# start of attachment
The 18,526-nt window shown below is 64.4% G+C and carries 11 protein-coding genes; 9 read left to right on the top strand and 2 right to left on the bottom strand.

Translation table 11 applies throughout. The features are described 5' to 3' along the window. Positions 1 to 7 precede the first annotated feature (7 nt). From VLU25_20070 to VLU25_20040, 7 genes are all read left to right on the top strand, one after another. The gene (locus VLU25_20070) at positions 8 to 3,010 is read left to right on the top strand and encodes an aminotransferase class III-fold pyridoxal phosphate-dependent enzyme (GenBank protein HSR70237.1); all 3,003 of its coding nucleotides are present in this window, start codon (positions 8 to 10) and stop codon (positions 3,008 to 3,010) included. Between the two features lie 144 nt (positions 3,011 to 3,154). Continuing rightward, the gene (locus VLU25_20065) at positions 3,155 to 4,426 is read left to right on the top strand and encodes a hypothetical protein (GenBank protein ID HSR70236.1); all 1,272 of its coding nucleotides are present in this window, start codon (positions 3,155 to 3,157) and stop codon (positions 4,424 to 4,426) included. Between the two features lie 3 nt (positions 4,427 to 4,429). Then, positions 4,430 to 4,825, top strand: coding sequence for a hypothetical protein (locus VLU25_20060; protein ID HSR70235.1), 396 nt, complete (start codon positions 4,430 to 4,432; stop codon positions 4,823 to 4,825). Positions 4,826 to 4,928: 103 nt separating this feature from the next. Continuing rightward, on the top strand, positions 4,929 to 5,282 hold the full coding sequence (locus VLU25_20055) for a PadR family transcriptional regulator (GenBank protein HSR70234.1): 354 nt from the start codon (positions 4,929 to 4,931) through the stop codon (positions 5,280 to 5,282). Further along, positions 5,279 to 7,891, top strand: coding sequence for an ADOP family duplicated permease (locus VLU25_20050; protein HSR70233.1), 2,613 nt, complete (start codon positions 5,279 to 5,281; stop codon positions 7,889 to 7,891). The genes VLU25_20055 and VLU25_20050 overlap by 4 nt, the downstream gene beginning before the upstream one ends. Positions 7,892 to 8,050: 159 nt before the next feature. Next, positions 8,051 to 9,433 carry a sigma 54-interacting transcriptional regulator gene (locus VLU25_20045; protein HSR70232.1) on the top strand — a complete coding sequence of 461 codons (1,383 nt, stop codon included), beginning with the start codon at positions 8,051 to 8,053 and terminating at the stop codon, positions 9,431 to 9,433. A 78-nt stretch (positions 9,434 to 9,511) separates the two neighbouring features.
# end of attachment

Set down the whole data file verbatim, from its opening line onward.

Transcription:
The 18,526-nt window shown below is 64.4% G+C and carries 11 protein-coding genes; 9 read left to right on the top strand and 2 right to left on the bottom strand.

Translation table 11 applies throughout. The features are described 5' to 3' along the window. Positions 1 to 7 precede the first annotated feature (7 nt). From VLU25_20070 to VLU25_20040, 7 genes are all read left to right on the top strand, one after another. The gene (locus VLU25_20070) at positions 8 to 3,010 is read left to right on the top strand and encodes an aminotransferase class III-fold pyridoxal phosphate-dependent enzyme (GenBank protein HSR70237.1); all 3,003 of its coding nucleotides are present in this window, start codon (positions 8 to 10) and stop codon (positions 3,008 to 3,010) included. Between the two features lie 144 nt (positions 3,011 to 3,154). Continuing rightward, the gene (locus VLU25_20065) at positions 3,155 to 4,426 is read left to right on the top strand and encodes a hypothetical protein (GenBank protein ID HSR70236.1); all 1,272 of its coding nucleotides are present in this window, start codon (positions 3,155 to 3,157) and stop codon (positions 4,424 to 4,426) included. Between the two features lie 3 nt (positions 4,427 to 4,429). Then, positions 4,430 to 4,825, top strand: coding sequence for a hypothetical protein (locus VLU25_20060; protein ID HSR70235.1), 396 nt, complete (start codon positions 4,430 to 4,432; stop codon positions 4,823 to 4,825). Positions 4,826 to 4,928: 103 nt separating this feature from the next. Continuing rightward, on the top strand, positions 4,929 to 5,282 hold the full coding sequence (locus VLU25_20055) for a PadR family transcriptional regulator (GenBank protein HSR70234.1): 354 nt from the start codon (positions 4,929 to 4,931) through the stop codon (positions 5,280 to 5,282). Further along, positions 5,279 to 7,891, top strand: coding sequence for an ADOP family duplicated permease (locus VLU25_20050; protein HSR70233.1), 2,613 nt, complete (start codon positions 5,279 to 5,281; stop codon positions 7,889 to 7,891). The genes VLU25_20055 and VLU25_20050 overlap by 4 nt, the downstream gene beginning before the upstream one ends. Positions 7,892 to 8,050: 159 nt before the next feature. Next, positions 8,051 to 9,433 carry a sigma 54-interacting transcriptional regulator gene (locus VLU25_20045; protein HSR70232.1) on the top strand — a complete coding sequence of 461 codons (1,383 nt, stop codon included), beginning with the start codon at positions 8,051 to 8,053 and terminating at the stop codon, positions 9,431 to 9,433. A 78-nt stretch (positions 9,434 to 9,511) separates the two neighbouring features.